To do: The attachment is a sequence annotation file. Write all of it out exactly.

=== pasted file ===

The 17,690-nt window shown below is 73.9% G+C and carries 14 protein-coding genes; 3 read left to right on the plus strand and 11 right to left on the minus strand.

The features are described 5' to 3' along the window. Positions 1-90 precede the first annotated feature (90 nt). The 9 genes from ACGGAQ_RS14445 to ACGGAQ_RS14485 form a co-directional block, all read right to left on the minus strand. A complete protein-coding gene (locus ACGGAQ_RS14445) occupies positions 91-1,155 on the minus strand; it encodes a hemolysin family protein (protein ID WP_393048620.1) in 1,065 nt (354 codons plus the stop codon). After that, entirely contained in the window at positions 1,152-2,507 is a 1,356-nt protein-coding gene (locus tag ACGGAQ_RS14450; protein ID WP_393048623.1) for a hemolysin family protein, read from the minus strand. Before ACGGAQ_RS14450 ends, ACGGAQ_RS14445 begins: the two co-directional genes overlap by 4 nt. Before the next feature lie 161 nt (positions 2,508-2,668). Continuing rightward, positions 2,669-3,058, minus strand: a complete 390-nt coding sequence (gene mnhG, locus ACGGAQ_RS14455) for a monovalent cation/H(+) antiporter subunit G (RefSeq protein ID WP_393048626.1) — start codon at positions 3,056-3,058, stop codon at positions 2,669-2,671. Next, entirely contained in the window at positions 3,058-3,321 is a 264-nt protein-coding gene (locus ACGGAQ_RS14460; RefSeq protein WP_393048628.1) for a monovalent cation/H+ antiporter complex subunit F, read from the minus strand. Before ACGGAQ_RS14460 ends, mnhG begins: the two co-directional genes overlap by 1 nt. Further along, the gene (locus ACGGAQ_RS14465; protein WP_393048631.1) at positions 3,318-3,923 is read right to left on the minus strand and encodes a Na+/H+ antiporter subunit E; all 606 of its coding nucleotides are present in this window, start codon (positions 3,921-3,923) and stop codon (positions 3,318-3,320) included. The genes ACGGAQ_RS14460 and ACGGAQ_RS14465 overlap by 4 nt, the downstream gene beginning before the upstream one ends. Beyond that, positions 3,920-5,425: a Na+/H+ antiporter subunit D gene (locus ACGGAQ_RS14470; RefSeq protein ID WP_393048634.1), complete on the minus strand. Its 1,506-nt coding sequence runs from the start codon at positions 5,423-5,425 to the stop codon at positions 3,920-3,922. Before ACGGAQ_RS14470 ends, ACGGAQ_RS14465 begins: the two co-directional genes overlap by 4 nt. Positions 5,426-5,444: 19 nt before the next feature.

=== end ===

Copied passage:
The 17,690-nt window shown below is 73.9% G+C and carries 14 protein-coding genes; 3 read left to right on the plus strand and 11 right to left on the minus strand.

The features are described 5' to 3' along the window. Positions 1-90 precede the first annotated feature (90 nt). The 9 genes from ACGGAQ_RS14445 to ACGGAQ_RS14485 form a co-directional block, all read right to left on the minus strand. A complete protein-coding gene (locus ACGGAQ_RS14445) occupies positions 91-1,155 on the minus strand; it encodes a hemolysin family protein (protein ID WP_393048620.1) in 1,065 nt (354 codons plus the stop codon). After that, entirely contained in the window at positions 1,152-2,507 is a 1,356-nt protein-coding gene (locus tag ACGGAQ_RS14450; protein ID WP_393048623.1) for a hemolysin family protein, read from the minus strand. Before ACGGAQ_RS14450 ends, ACGGAQ_RS14445 begins: the two co-directional genes overlap by 4 nt. Before the next feature lie 161 nt (positions 2,508-2,668). Continuing rightward, positions 2,669-3,058, minus strand: a complete 390-nt coding sequence (gene mnhG, locus ACGGAQ_RS14455) for a monovalent cation/H(+) antiporter subunit G (RefSeq protein ID WP_393048626.1) — start codon at positions 3,056-3,058, stop codon at positions 2,669-2,671. Next, entirely contained in the window at positions 3,058-3,321 is a 264-nt protein-coding gene (locus ACGGAQ_RS14460; RefSeq protein WP_393048628.1) for a monovalent cation/H+ antiporter complex subunit F, read from the minus strand. Before ACGGAQ_RS14460 ends, mnhG begins: the two co-directional genes overlap by 1 nt. Further along, the gene (locus ACGGAQ_RS14465; protein WP_393048631.1) at positions 3,318-3,923 is read right to left on the minus strand and encodes a Na+/H+ antiporter subunit E; all 606 of its coding nucleotides are present in this window, start codon (positions 3,921-3,923) and stop codon (positions 3,318-3,320) included. The genes ACGGAQ_RS14460 and ACGGAQ_RS14465 overlap by 4 nt, the downstream gene beginning before the upstream one ends. Beyond that, positions 3,920-5,425: a Na+/H+ antiporter subunit D gene (locus ACGGAQ_RS14470; RefSeq protein ID WP_393048634.1), complete on the minus strand. Its 1,506-nt coding sequence runs from the start codon at positions 5,423-5,425 to the stop codon at positions 3,920-3,922. Before ACGGAQ_RS14470 ends, ACGGAQ_RS14465 begins: the two co-directional genes overlap by 4 nt. Positions 5,426-5,444: 19 nt before the next feature.